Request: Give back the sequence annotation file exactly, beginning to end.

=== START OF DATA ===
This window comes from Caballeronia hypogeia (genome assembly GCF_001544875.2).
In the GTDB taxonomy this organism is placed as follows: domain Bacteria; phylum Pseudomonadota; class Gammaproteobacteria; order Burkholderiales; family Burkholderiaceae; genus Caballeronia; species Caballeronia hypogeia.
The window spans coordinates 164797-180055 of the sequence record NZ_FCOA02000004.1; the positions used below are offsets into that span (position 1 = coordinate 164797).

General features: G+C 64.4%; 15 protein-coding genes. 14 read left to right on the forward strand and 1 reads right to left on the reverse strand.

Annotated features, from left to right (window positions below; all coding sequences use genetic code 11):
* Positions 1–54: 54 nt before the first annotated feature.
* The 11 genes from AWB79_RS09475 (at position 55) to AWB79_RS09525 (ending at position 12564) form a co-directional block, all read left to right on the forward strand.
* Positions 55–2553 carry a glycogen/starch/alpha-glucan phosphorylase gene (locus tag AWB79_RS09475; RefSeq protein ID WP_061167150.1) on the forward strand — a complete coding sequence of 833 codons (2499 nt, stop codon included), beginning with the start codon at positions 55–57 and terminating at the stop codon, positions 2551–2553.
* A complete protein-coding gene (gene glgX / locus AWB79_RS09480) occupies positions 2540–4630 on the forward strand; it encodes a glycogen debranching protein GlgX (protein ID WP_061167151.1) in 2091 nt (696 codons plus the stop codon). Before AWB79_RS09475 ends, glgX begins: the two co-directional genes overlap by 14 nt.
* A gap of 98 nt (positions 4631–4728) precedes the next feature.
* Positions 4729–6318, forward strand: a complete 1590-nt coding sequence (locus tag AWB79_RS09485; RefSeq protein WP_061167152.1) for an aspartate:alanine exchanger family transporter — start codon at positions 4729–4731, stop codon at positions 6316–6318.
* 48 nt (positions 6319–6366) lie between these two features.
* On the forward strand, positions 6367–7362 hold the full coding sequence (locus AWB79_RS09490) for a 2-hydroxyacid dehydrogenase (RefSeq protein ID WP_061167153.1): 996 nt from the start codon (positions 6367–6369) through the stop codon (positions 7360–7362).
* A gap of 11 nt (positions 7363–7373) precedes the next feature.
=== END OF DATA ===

This window comes from Caballeronia hypogeia (genome assembly GCF_001544875.2).
In the GTDB taxonomy this organism is placed as follows: domain Bacteria; phylum Pseudomonadota; class Gammaproteobacteria; order Burkholderiales; family Burkholderiaceae; genus Caballeronia; species Caballeronia hypogeia.
The window spans coordinates 164797-180055 of the sequence record NZ_FCOA02000004.1; the positions used below are offsets into that span (position 1 = coordinate 164797).

General features: G+C 64.4%; 15 protein-coding genes. 14 read left to right on the forward strand and 1 reads right to left on the reverse strand.

Annotated features, from left to right (window positions below; all coding sequences use genetic code 11):
* Positions 1–54: 54 nt before the first annotated feature.
* The 11 genes from AWB79_RS09475 (at position 55) to AWB79_RS09525 (ending at position 12564) form a co-directional block, all read left to right on the forward strand.
* Positions 55–2553 carry a glycogen/starch/alpha-glucan phosphorylase gene (locus tag AWB79_RS09475; RefSeq protein ID WP_061167150.1) on the forward strand — a complete coding sequence of 833 codons (2499 nt, stop codon included), beginning with the start codon at positions 55–57 and terminating at the stop codon, positions 2551–2553.
* A complete protein-coding gene (gene glgX / locus AWB79_RS09480) occupies positions 2540–4630 on the forward strand; it encodes a glycogen debranching protein GlgX (protein ID WP_061167151.1) in 2091 nt (696 codons plus the stop codon). Before AWB79_RS09475 ends, glgX begins: the two co-directional genes overlap by 14 nt.
* A gap of 98 nt (positions 4631–4728) precedes the next feature.
* Positions 4729–6318, forward strand: a complete 1590-nt coding sequence (locus tag AWB79_RS09485; RefSeq protein WP_061167152.1) for an aspartate:alanine exchanger family transporter — start codon at positions 4729–4731, stop codon at positions 6316–6318.
* 48 nt (positions 6319–6366) lie between these two features.
* On the forward strand, positions 6367–7362 hold the full coding sequence (locus AWB79_RS09490) for a 2-hydroxyacid dehydrogenase (RefSeq protein ID WP_061167153.1): 996 nt from the start codon (positions 6367–6369) through the stop codon (positions 7360–7362).
* A gap of 11 nt (positions 7363–7373) precedes the next feature.